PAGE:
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chimes ♥
Posted - 10 January 2017 14:01
Time to polish the CV...
Consigliere
Posted - 10 January 2017 14:01
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Sorry to hear that m8 but being realistic:

- did u want to be a partner at an MC shop, or is it just that nobody likes their ego being bruised? Yes, the money is good, but there's not much else to commend it.

- realistically, are you up to it/is there space in your area? If not, you could have just spent another 5+ years chasing it - even if you're good enough, I know plenty of people who've been screwed right at the last hurdle (10 years +) because it suits the firm's current agenda. They left with an (even more) bitter taste in their mouth;

- you're ignoring the positives - you've got great experience/CV, if you want to be a PP partner you're in a good position to go to another firm and chase it. You might even end in a better position overall (not financially, but all things considered) than being a partner at your current firm.

Siegfreid
Posted - 10 January 2017 14:02
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Sorry to hear ...

At 6 PQE you are at, for the firm, a cross-roads. You are expensive yet probably not yet essential to the client relationships. They do not need anything like the number of 6PQEs as the needed juniors and so some will be encouraged to go elsewhere. If you can be objective, try to be fair to yourself about whether you are a strong lawyer or not and deal with the criticism that way. The chances are, it's a management thing, not you.
stardust
Posted - 10 January 2017 14:02
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Change jobs. Seriously. If you don't feel valued or aren't being given the work you want, then go and find somewhere that will value you and will give you things you want to do. Don't just sit there and expect it to happen to you just because you are in an MC firm. There are other legal jobs outside of the MC, there are other companies that aren't law firms, there are other people who aren't supercilious arses who you would enjoy working with. Go and find something else! Life is too short to miserable at work, ffs.
old git roundabout
Posted - 10 January 2017 14:05
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sound advice from Consigliere, Sig and Dusty.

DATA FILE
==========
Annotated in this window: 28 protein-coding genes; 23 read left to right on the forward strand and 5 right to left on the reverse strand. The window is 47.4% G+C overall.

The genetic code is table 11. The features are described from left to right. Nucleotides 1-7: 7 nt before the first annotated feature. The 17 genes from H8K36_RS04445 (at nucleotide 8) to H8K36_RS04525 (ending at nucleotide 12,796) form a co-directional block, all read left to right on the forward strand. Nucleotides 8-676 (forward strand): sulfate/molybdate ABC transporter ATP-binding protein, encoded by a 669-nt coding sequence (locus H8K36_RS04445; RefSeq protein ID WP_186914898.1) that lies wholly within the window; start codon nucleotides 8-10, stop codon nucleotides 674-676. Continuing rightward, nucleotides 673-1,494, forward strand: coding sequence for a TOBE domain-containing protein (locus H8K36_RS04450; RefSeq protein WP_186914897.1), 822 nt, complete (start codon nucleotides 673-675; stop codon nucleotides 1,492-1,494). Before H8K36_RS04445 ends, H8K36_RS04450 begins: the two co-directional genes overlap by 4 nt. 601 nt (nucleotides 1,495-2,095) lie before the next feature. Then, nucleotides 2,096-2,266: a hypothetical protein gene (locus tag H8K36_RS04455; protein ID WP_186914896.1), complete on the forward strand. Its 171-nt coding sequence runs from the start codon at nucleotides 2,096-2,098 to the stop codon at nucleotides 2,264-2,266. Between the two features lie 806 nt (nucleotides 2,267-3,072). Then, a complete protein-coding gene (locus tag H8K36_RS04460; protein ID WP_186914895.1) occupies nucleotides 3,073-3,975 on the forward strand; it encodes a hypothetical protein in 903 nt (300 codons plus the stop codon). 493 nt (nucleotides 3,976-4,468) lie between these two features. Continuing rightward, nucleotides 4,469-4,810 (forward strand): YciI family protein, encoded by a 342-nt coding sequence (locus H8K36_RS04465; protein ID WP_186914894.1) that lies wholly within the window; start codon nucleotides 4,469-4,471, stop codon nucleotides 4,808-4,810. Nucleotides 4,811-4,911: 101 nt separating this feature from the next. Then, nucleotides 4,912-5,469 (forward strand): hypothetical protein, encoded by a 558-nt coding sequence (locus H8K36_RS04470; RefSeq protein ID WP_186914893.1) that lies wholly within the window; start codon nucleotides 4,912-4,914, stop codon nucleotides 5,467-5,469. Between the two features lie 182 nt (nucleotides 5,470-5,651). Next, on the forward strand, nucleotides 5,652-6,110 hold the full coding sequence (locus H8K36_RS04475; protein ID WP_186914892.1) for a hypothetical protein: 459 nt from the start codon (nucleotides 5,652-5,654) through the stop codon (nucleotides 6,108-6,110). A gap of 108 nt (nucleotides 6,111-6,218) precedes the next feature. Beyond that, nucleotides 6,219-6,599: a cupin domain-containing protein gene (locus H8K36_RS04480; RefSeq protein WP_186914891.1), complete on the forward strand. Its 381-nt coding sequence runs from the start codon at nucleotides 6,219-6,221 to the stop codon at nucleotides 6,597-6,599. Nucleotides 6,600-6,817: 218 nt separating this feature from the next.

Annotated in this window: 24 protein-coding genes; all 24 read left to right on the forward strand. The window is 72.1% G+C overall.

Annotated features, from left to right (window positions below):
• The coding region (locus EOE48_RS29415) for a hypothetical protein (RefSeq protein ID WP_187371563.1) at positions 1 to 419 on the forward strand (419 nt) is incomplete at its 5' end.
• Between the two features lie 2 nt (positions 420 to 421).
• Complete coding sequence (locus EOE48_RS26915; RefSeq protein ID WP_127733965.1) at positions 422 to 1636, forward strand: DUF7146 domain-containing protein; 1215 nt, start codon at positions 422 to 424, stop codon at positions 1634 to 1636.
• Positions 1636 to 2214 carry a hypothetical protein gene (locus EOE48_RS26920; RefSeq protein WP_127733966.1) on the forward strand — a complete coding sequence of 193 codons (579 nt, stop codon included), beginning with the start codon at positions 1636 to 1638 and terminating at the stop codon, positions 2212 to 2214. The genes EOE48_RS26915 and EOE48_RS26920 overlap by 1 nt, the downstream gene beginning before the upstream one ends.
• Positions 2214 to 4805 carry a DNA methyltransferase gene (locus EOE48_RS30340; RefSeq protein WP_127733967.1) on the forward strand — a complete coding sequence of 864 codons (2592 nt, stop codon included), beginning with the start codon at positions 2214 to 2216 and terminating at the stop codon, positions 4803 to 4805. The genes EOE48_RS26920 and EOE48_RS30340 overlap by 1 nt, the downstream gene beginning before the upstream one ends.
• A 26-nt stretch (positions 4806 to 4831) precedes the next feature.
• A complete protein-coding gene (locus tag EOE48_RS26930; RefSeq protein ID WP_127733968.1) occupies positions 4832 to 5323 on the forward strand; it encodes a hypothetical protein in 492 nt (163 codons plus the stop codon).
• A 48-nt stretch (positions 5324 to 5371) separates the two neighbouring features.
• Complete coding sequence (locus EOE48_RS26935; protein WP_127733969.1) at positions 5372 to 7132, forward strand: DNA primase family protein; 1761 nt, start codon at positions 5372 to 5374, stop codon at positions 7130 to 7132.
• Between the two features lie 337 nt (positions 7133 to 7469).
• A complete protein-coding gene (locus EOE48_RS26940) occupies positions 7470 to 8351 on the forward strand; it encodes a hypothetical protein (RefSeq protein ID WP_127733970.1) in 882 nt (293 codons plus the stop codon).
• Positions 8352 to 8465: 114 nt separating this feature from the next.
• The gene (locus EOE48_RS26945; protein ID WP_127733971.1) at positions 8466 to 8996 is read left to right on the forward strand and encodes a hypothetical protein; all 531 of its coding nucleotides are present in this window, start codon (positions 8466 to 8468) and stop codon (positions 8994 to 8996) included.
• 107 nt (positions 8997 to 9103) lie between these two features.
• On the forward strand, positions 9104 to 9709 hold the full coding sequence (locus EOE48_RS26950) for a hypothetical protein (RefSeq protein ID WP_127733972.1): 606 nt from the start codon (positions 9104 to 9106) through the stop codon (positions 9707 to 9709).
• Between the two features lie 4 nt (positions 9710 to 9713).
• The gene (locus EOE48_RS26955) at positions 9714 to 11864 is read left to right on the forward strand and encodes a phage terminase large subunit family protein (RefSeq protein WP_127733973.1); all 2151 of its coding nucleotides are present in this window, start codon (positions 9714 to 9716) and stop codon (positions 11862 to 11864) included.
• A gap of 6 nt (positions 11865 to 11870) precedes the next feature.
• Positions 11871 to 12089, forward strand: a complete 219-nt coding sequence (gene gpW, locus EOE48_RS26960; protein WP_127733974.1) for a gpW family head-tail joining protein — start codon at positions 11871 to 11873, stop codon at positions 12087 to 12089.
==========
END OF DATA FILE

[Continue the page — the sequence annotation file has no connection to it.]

Try not to take it too personally. Take it from an Old Git - what will define your career will be how strongly you bounce back from setbacks like this.

Good luck m8.
Consigliere
Posted - 10 January 2017 14:06
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Btw, I accept that this process of "managing out" is cowardly BS, if conducted as you described. Don't know why firms can't just say "we value the time you've spent here, but there isn't an opportunity for promotion - we fully support you finding a role that suits you elsewhere"
strutter
Posted - 10 January 2017 14:07
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Wot off said
strutter
Posted - 10 January 2017 14:07
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OGR
Cofferdam
Posted - 10 January 2017 14:07
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all sound advice. Don't look down the barrel. Just move on.
Mufcsan
Posted - 10 January 2017 14:08
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So you could make waves and ask for a secondment/career chat about what you need to do. Make them do something other than make you uncomfortable...!

The alternative is to just move on. It won't be easy, you'll have been brainwashed by the mothership, it's how they get you to keep chasing those targets etc! You need to mentally decide you've had enough and then go for it. I suspect the only regret you'll have is that you didn't leave earlier. There's so much more to life than MC transactional work.
Say. Joe. Priest. A.
Posted - 10 January 2017 14:08
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Wot others sed - sorry to hear.

However, there is no point being down - in the grand scheme of being a qualified lawyer, you are highly marketable with a great CV.

I can see it might be tempting to blame it on law and you as a lawyer, but I suspect that you're just thinking that because of the work and your mood. If you were getting decent work and feeling valued, you may well feel much more positive about being a lawyer? There are still lots of people hiring judging by the number of recruiter emails (with actual confirmed jobs, not fishing ones), so there will be something out there.

Best thing for you to do I reckon is go through your latest bank statement and work out what you could axe (Sky Sports, etc, Pret) and if you're brutally honest you'll realise you can survive on a lot less than £150k. Then you'll know what you can ask for at the new place, either PP or in-house.

If that doesn't work, you must be (at most) 35 years old. You'll be working for another 35 odd years. Plenty of time to start again.
Jon Snow
Posted - 10 January 2017 14:09
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What Sieggy said.

It's awful when you first properly realise that you work for a pack of khunts. It's probably worse because you survived that long without realising it.

It's very easy to lose perspective when you've invested so much in one place. I understand why you are seeing this as your mistake, but really the only mistake is thinking they ever gave a toss. You've got a good name on your CV, a good skill set (if poor reviews have only just started) and there are plenty of opportunities out there. Grieve for the loss of your imagined future then get out of there without a backwards glance.

Barnsbury
Posted - 10 January 2017 14:10
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another potential option is to talk to someone you trust at partner level where you are now and basically ask them "what's going on?".